ESONN 2013 — Nano Portfolio Student Tim Bogart Shares his Experience
The European School on Nanosciences and Nanotechnologies (ESONN) is a 3 week summer school located in Grenoble, France operated as a joint collaboration by French universities, Université Joseph Fourier (UJF) and Grenoble Institut National Polytechnique (Grenoble INP), and national laboratories, Commissariat à l’énergie atomique et aux énergies alternatives (CEA) and Le Centre national de la recherche scientifique (CNRS). Over 40 graduate students and post-docs from across the globe are selected to attend the school which features both lectures and laboratory practicals designed to teach the fundamentals of nanoscience, introduce new techniques, and discuss the future of nanotechnology. The lectures are given by distinguished members of the scientific community from all around Europe with focus on either biological applications or nano-electronics. Over 50 different laboratory practicals are offered, ranging from electron microscopy to nanolithography to biochips, which students can select to tailor their learning experience to their specific needs. Students are also given an opportunity to network and develop collaborations through a set of presentations and poster sessions describing their research to one another. Outside of the classroom, the program offers numerous opportunities for students to socialize and have fun including a welcome wine and cheese party, an anniversary cocktail hour, and farewell dinner. Students are also encouraged to explore the surrounding mountain region unique to Grenoble with an organized hike through the Chartreuse Mountains and visit to the ancient monastery where the liqueur Chartreuse was first brewed.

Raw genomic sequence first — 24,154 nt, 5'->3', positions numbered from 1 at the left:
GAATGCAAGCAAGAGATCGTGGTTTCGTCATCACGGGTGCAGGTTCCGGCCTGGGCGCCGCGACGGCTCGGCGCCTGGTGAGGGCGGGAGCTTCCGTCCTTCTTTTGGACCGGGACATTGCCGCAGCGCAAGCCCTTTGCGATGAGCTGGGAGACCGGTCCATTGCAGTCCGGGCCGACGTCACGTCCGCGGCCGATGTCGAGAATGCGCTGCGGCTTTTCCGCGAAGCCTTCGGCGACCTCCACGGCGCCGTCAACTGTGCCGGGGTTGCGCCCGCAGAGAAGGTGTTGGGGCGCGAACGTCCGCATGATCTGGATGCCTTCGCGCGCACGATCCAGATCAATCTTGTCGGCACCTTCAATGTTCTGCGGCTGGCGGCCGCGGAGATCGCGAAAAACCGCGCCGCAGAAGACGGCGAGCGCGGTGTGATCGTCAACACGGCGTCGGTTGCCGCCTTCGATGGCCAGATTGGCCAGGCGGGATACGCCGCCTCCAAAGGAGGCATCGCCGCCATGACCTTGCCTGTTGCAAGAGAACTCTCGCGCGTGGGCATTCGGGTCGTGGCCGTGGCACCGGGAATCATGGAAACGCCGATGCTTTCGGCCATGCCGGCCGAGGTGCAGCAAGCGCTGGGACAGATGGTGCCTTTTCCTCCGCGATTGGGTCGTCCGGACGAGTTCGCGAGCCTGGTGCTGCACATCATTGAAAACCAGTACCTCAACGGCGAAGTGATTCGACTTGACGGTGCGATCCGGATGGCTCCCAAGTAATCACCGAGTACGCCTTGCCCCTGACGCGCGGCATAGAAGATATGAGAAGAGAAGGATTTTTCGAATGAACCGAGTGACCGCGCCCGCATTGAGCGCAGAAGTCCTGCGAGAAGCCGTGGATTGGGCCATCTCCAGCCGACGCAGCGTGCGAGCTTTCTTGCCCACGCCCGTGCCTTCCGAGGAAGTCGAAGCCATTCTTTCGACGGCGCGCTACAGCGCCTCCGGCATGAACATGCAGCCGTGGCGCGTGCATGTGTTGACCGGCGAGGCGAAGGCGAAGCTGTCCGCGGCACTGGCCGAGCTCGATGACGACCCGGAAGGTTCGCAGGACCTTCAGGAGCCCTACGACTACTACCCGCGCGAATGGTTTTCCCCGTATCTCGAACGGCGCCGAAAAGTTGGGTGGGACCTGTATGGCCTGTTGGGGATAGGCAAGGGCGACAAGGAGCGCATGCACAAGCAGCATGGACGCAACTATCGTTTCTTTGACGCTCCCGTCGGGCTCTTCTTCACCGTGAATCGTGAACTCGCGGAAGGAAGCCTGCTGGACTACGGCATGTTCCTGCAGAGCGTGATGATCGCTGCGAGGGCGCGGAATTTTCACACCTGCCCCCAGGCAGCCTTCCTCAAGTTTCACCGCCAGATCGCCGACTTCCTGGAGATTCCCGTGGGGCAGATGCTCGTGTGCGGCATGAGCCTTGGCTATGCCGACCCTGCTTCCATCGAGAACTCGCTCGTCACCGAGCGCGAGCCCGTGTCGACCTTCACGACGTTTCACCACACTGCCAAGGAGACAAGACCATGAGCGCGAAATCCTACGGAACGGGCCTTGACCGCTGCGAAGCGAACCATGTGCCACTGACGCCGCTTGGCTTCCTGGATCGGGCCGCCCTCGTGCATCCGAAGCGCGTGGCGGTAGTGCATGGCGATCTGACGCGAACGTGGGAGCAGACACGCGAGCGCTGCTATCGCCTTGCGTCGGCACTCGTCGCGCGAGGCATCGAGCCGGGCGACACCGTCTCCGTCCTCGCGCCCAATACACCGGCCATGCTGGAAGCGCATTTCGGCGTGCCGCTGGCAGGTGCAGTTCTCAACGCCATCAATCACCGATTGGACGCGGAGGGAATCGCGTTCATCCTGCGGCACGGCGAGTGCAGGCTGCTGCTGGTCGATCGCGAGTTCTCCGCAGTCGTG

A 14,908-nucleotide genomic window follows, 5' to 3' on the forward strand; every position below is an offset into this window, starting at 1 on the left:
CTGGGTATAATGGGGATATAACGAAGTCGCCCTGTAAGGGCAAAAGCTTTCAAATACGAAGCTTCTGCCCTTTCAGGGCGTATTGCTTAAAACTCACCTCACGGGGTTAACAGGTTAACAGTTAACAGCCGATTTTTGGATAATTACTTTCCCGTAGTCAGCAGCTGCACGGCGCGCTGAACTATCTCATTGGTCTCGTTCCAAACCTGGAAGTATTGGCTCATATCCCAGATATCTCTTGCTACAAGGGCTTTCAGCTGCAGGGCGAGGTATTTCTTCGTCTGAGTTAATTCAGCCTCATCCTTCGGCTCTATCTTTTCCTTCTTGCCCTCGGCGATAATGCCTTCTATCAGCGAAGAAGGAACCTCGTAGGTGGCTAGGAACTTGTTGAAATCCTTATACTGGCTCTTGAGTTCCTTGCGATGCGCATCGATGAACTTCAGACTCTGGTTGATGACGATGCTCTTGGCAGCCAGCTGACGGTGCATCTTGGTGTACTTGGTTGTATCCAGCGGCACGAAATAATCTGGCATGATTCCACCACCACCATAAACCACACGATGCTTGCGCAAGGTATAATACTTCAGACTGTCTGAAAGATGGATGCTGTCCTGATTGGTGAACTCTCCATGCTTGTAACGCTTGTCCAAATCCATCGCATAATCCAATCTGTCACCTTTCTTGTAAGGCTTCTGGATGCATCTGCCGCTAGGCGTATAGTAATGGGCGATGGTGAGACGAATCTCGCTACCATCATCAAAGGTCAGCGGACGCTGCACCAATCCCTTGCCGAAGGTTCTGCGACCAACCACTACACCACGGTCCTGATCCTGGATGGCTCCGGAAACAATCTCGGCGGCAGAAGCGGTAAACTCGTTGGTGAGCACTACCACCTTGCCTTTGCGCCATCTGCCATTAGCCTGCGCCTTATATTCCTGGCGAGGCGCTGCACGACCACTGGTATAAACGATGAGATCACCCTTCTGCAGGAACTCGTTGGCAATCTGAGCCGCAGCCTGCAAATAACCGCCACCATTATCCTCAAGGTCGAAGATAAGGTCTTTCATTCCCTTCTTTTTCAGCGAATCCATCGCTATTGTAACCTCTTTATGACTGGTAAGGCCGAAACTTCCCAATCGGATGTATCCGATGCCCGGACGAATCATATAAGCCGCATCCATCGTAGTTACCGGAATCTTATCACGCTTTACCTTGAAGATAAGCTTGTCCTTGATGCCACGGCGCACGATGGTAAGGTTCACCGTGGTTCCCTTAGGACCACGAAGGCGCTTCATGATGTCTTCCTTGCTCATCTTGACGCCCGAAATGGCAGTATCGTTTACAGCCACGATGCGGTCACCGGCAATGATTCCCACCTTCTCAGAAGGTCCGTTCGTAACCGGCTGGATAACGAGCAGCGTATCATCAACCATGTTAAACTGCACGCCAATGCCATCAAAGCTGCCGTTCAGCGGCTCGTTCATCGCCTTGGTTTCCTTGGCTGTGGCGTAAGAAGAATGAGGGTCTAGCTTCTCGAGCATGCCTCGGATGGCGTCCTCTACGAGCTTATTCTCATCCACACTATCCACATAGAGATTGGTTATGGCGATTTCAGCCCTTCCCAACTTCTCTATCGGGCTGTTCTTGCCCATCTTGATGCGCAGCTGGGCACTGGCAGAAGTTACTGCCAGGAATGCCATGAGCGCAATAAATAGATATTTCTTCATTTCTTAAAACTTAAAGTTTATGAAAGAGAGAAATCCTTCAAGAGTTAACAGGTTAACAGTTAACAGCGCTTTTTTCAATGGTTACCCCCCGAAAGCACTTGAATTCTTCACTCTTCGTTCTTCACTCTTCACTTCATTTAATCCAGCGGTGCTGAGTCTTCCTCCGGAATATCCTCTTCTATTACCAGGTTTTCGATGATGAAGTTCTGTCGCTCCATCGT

Timothy Bogart, a graduate student in the Korgel Research Group and member of the Nano Portfolio Program, offers his personal account of the summer school: “ESONN 2013 was the most interesting experience of my graduate career thus far. I selected the lecture series focused more on electronic nanomaterials because of my research on the use of silicon and germanium nanowires in electronic devices. The lectures provided insight into the theory governing nanomaterial properties and gave me a better understanding of the techniques used for nanofabrication and characterization. The practicals gave me the opportunity to learn and try out new techniques, which may be beneficial to my research. While in Grenoble I was able to tour the research facilities at CEA and CNRS and speak with researchers working on a variety of topics from improved silicon transistors to biological nanosensors. On my free weekends I was able to hike through the mountains, tour the Chartreuse brewery in Voiron, visit the museum of the French revolution in Vizille, and go rafting down a river made from snow melting off the mountain peaks. On this trip I made valuable friends from all over the world that I will never forget. Overall the experience greatly enhanced my understanding of international science community and broadened my cultural horizons. I strongly recommend attending ESONN.”